In order to protect individuals, initial enquiries (usually involving a meeting with the individual raising the concern), will be made to decide whether an investigation is appropriate and, if so, what form it should take. Concerns or allegations that raise issues that fall within the scope of other policies/procedures, will be addressed under those procedures.
Some concerns may be resolved at this initial stage simply, by agreed action or an explanation regarding the concern, without the need for further investigation.
If you do not feel that the complaint has been dealt with effectively or you still have concerns, you have a right to refer your concerns to Ofsted.
Allegations of abuse against adults who work or volunteer in the setting
If an allegation is made against a staff member or volunteer, the following action will be taken (as per the ‘Allegations of Abuse against Adults who Work or Volunteer in a Childcare Setting’ flowchart and guidance):
The setting will ensure the immediate safety of the children.
The setting will not investigate and immediately contact the Early Years Safeguarding Manager (if the Early Years Safeguarding Manager is not contactable, the Local Authority Designated Officer (LADO) should be contacted direct).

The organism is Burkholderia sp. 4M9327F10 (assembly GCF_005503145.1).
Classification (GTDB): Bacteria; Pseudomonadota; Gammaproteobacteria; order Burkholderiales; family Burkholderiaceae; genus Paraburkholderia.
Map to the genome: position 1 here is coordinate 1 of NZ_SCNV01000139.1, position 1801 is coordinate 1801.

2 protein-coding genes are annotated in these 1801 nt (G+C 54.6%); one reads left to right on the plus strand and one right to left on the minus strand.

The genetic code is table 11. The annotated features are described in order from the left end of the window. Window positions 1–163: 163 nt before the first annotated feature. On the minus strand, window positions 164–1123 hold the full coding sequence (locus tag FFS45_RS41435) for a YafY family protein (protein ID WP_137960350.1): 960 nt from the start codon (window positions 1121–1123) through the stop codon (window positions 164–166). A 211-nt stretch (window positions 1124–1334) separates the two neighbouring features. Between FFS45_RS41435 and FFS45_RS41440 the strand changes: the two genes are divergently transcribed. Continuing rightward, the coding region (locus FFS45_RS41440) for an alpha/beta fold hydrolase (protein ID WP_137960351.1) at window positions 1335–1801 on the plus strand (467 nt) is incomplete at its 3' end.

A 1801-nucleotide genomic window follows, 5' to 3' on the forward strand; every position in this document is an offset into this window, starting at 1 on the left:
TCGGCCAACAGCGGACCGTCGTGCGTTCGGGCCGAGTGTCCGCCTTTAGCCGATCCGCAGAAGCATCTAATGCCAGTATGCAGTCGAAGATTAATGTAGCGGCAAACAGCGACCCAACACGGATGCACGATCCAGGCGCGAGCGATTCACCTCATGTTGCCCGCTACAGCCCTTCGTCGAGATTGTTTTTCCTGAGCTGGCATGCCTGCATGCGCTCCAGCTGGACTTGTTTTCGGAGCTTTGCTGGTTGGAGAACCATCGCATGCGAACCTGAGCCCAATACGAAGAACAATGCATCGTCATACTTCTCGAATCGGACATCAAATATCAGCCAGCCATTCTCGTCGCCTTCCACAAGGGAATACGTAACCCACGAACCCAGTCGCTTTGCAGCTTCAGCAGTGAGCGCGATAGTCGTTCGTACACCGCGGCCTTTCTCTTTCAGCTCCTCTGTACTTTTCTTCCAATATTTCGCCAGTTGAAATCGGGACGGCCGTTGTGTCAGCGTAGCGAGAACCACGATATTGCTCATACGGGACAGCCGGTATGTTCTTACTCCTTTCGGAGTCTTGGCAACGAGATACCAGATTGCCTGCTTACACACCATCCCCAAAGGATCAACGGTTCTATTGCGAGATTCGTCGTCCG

The setting will notify Ofsted of a significant incident.
The Early Years Safeguarding Manager will notify the LADO, who will decide if it could be a child protection concern.
If the LADO decides that there is a child protection concern, external/internal agencies (e.g. police) will be informed by the LADO and the setting will act upon the advice given to ensure that any investigation is not jeopardised.
It may be necessary for the employer to suspend the alleged perpetrator. Suspension is a neutral act to allow a thorough and fair investigation.
If it is agreed that there is not a child protection concern, the setting will investigate further and feedback the outcome of the investigation to the Early Years Safeguarding Manager and Ofsted.
Early Years Safeguarding Manager (Gemma Hope) 01223 714760
Local Authority Designated officer (LADO) 01223 727967
Ofsted 0300 123 1231